CRIME

John Jordan Faces Murder Charge In Estranged Wife's Fatal Stabbing

05/10/2014 03:50 am ET | Updated Jul 10, 2014
Police Photo

(Recasts with arrest, details from prosecutor's office)

By David Jones

NEWARK, N.J., May 10 (Reuters) - A New Jersey man was arrested on Saturday and charged with stabbing his estranged wife to death and driving off in her car with their two young sons to a relative's home in South Carolina, police and prosecutors said.

John R. Jordan, 47, of Lodi, N.J., was charged with one count of murder and one count of possession of a weapon for an unlawful purpose, according to a statement from John Molinelli, the Bergen County prosecutor.

Police found the body of Tracey Jordan, 39, at her apartment in Lodi on Friday evening after they were contacted by her mother, who was concerned about the safety of her daughter.

John Jordan picked up the boys, aged 8 and 7, from elementary school on Saturday, the prosecutor said.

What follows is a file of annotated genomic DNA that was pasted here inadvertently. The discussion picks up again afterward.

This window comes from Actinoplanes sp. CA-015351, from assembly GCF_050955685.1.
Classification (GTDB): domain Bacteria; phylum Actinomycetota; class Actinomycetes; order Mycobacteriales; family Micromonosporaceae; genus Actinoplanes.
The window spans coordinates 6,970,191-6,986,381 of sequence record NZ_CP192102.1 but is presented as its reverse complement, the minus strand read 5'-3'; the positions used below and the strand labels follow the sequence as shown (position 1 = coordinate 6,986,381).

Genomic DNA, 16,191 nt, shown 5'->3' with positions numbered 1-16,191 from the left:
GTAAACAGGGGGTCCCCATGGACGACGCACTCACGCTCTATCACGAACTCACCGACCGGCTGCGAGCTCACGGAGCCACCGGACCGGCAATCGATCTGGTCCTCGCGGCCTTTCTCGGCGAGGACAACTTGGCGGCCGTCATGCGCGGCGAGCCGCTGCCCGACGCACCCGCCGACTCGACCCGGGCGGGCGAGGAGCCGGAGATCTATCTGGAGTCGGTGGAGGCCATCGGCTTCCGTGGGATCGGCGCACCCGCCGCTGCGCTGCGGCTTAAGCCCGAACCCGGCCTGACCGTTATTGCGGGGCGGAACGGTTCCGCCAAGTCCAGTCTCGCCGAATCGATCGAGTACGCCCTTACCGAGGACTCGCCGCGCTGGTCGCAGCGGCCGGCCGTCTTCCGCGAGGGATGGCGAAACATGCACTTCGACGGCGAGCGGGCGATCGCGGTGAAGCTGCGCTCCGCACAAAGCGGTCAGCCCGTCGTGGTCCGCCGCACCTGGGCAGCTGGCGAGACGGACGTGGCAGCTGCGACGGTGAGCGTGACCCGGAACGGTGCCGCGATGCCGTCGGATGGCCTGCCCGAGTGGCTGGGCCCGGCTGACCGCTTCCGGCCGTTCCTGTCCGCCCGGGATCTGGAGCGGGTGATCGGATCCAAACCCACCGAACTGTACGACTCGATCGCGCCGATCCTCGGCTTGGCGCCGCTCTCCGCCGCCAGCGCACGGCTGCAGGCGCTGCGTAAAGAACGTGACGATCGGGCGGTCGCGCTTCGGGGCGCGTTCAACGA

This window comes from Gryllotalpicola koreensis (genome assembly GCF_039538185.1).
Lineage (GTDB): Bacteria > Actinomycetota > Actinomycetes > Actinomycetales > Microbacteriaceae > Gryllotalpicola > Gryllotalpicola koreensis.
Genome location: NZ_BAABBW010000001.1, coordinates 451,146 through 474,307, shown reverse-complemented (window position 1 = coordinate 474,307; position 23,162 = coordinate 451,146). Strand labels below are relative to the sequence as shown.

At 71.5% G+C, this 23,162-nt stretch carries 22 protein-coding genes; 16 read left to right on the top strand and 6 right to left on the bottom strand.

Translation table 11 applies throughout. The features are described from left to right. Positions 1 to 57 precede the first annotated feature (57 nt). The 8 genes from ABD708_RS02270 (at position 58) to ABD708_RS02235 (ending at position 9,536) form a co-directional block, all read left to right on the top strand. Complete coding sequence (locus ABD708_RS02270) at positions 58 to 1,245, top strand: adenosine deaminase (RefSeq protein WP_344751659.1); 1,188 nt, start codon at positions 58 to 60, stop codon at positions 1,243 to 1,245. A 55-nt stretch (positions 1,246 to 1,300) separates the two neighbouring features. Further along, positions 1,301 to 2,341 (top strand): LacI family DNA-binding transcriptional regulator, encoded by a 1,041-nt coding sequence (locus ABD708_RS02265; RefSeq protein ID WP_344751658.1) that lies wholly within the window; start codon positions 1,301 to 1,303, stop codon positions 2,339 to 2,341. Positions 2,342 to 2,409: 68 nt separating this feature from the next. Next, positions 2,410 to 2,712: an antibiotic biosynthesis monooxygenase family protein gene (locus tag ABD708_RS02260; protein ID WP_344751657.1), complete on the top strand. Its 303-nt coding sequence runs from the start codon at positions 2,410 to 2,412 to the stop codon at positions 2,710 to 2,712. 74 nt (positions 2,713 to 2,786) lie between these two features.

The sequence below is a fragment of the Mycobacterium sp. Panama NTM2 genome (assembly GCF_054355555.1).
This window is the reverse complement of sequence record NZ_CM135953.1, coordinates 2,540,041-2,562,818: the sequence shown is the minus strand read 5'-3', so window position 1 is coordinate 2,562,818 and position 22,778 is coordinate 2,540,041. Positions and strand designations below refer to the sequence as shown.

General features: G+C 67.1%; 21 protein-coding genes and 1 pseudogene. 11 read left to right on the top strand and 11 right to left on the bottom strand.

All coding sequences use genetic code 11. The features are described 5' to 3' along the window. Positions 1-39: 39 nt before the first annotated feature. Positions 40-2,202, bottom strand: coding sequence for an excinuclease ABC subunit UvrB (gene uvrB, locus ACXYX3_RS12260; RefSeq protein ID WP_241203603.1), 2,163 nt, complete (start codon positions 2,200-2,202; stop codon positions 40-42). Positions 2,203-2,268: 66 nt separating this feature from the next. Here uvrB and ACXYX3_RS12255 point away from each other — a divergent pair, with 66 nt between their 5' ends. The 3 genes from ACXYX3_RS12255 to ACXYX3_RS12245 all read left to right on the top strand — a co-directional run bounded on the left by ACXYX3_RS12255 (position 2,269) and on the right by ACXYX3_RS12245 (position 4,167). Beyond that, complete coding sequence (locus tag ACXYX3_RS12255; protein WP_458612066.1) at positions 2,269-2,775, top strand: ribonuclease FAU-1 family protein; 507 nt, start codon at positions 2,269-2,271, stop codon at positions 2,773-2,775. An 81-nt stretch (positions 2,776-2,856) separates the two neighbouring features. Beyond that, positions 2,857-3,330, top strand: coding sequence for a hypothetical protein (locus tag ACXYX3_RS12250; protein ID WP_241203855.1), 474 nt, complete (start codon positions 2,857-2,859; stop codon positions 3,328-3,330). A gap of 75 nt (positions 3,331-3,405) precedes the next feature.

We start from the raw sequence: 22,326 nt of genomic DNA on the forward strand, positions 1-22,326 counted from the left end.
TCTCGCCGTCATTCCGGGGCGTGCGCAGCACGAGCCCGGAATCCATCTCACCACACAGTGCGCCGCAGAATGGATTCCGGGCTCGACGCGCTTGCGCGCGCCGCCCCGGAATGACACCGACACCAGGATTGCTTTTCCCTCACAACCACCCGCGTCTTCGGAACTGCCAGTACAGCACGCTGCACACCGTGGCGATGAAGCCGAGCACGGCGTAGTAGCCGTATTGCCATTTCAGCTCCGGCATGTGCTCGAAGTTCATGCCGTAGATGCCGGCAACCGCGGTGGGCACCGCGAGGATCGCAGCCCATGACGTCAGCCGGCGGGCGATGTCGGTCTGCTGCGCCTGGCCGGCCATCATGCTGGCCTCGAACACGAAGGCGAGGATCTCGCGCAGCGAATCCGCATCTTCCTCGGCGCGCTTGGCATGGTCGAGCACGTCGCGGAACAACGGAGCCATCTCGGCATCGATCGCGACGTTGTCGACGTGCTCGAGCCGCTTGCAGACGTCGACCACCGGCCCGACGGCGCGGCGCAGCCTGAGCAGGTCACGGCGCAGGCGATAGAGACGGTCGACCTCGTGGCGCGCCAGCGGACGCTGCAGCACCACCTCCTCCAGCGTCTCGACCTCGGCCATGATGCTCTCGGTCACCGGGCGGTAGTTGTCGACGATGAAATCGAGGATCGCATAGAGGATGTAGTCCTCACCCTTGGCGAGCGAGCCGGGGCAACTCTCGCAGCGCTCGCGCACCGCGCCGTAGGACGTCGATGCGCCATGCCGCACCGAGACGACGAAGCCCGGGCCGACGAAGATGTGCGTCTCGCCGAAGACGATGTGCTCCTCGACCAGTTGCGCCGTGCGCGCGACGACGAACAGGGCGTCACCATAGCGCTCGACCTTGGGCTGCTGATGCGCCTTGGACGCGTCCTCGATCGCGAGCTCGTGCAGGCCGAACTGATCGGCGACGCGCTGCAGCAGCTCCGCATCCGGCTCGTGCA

"The victim's mother had intended to pick up the children from school and then had learned the children had been picked up by the father for what was told was a medical appointment," said John Higgins III, an assistant prosecutor.

Tracey Jordan lived with the two boys at the apartment, prosecutors said, while her husband lived at a separate address in Lodi, a borough about 6 miles (10 km) west of New York City. The couple were going through a divorce, according to New Jersey State Police.

The Federal Bureau of Investigation and local police set up surveillance in South Carolina and California, where the husband was known to have relatives, prosecutors said.

Jordan was arrested without incident in Greenville, S.C., shortly after midnight on Saturday after the FBI and Greenville police saw him arriving at a relative's home in his wife's gray Honda Accord. The boys were found in the car, unharmed.

Bail will not be set for Jordan until his first appearance in New Jersey, following extradition, prosecutors said. It was unclear whether he had a lawyer. (Reporting by David Jones; Editing by Toby Chopra and Jonathan Allen)

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